Posts Tagged ‘benevolence’

Why morality? Three moral gradations of morality mentioned by Quran

March 8, 2014

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“Fide Dubitandum”
“Amoral Morality?”

paarsurrey :March 8th, 2014 at 4:17 pm

Quran mentions three gradations of morality:

[16:91] Verily, Allah enjoins justice, and the doing of good to others; and giving like kindred; and forbids indecency, and manifest evil, and wrongful transgression. He admonished you that you may take heed.

Thus explained by Mirza Ghulam Ahmad- the Promised Messiah:

“This means that we are commanded to return good for good, and to exercise benevolence when it is called for, and to do good with natural eagerness as between kindred, when that should be appropriate.

God Almighty forbids transgression or that you should exercise benevolence out of place or should refrain from exercising it when it is called for; or that you should fall short of exercising graciousness as between kindred on its proper occasion, or should extend it beyond its appropriate limit. This verse sets forth three gradations of doing good.

The first is the doing of good in return for good.

This is the lowest gradation and even an average person can easily acquire this gradation that he should do good to those who do good to him.

The second gradation is a little more difficult than the first, and that is to take the initiative in doing good out of pure benevolence. This is the middle grade. Most people act benevolently towards the poor, but there is a hidden deficiency in benevolence, that the person exercising benevolence is conscious of it and desires gratitude or prayer in return for his benevolence. If on any occasion the other person should turn against him, he considers him ungrateful.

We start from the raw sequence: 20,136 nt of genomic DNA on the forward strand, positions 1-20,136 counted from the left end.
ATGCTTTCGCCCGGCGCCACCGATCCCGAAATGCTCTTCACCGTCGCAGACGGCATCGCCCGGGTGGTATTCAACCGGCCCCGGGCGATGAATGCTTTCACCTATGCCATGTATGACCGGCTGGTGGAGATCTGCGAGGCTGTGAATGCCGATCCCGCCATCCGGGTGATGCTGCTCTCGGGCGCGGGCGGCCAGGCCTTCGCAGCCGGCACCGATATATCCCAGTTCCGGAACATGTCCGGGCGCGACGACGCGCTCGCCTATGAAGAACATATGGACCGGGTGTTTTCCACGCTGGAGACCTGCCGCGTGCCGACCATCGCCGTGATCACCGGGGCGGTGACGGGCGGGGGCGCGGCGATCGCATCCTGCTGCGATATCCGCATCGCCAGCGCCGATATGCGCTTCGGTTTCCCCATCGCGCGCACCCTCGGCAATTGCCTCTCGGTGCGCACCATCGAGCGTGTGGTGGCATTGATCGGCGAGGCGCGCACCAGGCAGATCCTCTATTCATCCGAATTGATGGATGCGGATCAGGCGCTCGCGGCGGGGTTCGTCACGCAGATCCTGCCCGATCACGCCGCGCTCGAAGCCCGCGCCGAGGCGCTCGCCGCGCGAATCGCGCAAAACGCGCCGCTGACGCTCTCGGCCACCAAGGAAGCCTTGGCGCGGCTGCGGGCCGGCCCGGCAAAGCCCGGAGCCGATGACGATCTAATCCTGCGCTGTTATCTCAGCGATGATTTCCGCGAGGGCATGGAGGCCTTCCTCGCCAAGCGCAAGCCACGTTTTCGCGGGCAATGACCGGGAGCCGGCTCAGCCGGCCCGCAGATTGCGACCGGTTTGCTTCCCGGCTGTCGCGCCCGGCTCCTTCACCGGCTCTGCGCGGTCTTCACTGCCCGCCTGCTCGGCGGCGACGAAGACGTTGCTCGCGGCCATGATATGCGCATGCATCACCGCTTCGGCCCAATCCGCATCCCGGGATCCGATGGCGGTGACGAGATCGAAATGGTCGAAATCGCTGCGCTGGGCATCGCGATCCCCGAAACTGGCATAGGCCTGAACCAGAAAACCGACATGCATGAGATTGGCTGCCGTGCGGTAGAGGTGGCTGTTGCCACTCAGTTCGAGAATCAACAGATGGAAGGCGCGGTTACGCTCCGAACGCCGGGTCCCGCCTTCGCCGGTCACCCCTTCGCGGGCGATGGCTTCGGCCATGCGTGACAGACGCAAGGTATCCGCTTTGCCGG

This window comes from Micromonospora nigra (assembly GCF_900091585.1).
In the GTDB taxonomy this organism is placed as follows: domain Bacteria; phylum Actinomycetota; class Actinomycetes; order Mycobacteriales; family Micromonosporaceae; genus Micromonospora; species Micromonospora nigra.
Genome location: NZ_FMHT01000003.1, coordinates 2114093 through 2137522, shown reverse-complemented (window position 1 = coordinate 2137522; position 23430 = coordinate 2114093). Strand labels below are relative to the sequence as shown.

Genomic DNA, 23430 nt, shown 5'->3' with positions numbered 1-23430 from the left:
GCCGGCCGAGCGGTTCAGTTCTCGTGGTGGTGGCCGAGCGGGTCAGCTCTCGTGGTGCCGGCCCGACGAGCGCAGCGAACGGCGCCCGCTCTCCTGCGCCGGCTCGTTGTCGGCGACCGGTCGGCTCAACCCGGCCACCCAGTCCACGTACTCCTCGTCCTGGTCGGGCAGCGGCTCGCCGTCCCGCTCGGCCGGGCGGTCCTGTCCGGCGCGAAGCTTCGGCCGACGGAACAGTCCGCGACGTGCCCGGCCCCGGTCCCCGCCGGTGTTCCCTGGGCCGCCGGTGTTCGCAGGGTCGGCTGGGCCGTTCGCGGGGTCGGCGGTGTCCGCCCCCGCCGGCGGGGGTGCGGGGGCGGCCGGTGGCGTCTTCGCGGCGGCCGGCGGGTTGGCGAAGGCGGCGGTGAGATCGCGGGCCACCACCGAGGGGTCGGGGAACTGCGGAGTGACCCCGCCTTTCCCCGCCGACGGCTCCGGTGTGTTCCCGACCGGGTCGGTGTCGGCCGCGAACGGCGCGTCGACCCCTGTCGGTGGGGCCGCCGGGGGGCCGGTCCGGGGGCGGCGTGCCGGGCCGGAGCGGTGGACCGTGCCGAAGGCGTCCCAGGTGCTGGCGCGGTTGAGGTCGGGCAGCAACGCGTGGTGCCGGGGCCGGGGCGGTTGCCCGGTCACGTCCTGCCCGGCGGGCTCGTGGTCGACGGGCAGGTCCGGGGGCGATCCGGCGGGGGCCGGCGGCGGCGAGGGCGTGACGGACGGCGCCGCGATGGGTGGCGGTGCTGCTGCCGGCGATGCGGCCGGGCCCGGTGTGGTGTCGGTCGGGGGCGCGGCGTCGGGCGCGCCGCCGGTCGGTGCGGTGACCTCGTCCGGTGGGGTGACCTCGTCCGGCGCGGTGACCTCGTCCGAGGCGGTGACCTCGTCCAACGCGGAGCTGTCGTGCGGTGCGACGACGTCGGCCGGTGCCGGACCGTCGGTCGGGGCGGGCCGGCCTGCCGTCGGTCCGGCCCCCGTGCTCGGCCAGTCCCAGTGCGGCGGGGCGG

On occasion he reminds him of his benevolence or puts some heavy burden upon him. The benevolent ones have been admonished by God Almighty:

[2:265] O ye who believe! render not vain your alms by taunt and injury

That is, O those who do good to others–good that should be based on sincerity–do not render it vain by reminding them what favours you have done them or by inflicting injury on them. The Arabic word for alms (“Sadaqah”) is derived from a root (“sidq”) that means sincerity. If the heart is not inspired by sincerity in bestowing alms, the almsgiving ceases to be alms and becomes mere display. That is why those who exercise benevolence have been admonished by God Almighty not to render vain their benevolence by reproaches or injury.

The third grade of doing good is graciousness as between kindred. God Almighty directs that in this grade there should be no idea of benevolence or any desire for gratitude, but good should be done out of such eager sympathy as, for instance, a mother does good to her child. This is the highest grade of doing good which cannot be exceeded. But God Almighty has conditioned all these grades of doing good with their appropriate time and place.

The verse cited above clearly indicates that if these virtues are not exercised in their proper places they would become vices. For instance, if equity exceeds its limits it would take on an unwholesome aspect and would become indecent. In the same way, misuse of benevolence would take on a form which would be repelled by reason and conscience; and in the same way graciousness between kindred would become transgression.